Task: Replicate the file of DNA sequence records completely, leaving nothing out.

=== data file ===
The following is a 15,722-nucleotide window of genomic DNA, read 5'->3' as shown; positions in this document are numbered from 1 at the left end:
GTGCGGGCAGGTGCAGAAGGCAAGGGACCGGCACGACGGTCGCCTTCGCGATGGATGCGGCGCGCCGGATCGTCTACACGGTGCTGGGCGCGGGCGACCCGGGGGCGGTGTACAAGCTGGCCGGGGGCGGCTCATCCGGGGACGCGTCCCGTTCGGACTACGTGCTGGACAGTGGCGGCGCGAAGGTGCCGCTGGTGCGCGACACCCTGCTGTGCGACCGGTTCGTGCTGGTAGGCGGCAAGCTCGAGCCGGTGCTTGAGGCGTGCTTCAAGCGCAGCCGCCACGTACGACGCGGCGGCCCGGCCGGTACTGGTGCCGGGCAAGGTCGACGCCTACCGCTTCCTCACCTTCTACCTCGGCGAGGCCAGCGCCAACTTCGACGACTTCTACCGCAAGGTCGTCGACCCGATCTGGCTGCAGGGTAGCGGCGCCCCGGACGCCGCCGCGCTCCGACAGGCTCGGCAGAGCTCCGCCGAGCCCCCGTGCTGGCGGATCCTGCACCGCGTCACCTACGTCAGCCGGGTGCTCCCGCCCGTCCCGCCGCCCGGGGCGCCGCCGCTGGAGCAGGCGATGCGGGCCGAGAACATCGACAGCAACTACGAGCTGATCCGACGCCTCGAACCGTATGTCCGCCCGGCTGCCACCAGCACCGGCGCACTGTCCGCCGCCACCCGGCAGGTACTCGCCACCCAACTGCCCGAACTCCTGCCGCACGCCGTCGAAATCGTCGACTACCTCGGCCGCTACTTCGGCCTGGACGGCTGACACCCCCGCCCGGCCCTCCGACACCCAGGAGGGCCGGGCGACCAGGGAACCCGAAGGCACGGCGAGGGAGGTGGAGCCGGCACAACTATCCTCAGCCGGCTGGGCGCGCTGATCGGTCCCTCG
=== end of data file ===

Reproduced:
The following is a 15,722-nucleotide window of genomic DNA, read 5'->3' as shown; positions in this document are numbered from 1 at the left end:
GTGCGGGCAGGTGCAGAAGGCAAGGGACCGGCACGACGGTCGCCTTCGCGATGGATGCGGCGCGCCGGATCGTCTACACGGTGCTGGGCGCGGGCGACCCGGGGGCGGTGTACAAGCTGGCCGGGGGCGGCTCATCCGGGGACGCGTCCCGTTCGGACTACGTGCTGGACAGTGGCGGCGCGAAGGTGCCGCTGGTGCGCGACACCCTGCTGTGCGACCGGTTCGTGCTGGTAGGCGGCAAGCTCGAGCCGGTGCTTGAGGCGTGCTTCAAGCGCAGCCGCCACGTACGACGCGGCGGCCCGGCCGGTACTGGTGCCGGGCAAGGTCGACGCCTACCGCTTCCTCACCTTCTACCTCGGCGAGGCCAGCGCCAACTTCGACGACTTCTACCGCAAGGTCGTCGACCCGATCTGGCTGCAGGGTAGCGGCGCCCCGGACGCCGCCGCGCTCCGACAGGCTCGGCAGAGCTCCGCCGAGCCCCCGTGCTGGCGGATCCTGCACCGCGTCACCTACGTCAGCCGGGTGCTCCCGCCCGTCCCGCCGCCCGGGGCGCCGCCGCTGGAGCAGGCGATGCGGGCCGAGAACATCGACAGCAACTACGAGCTGATCCGACGCCTCGAACCGTATGTCCGCCCGGCTGCCACCAGCACCGGCGCACTGTCCGCCGCCACCCGGCAGGTACTCGCCACCCAACTGCCCGAACTCCTGCCGCACGCCGTCGAAATCGTCGACTACCTCGGCCGCTACTTCGGCCTGGACGGCTGACACCCCCGCCCGGCCCTCCGACACCCAGGAGGGCCGGGCGACCAGGGAACCCGAAGGCACGGCGAGGGAGGTGGAGCCGGCACAACTATCCTCAGCCGGCTGGGCGCGCTGATCGGTCCCTCG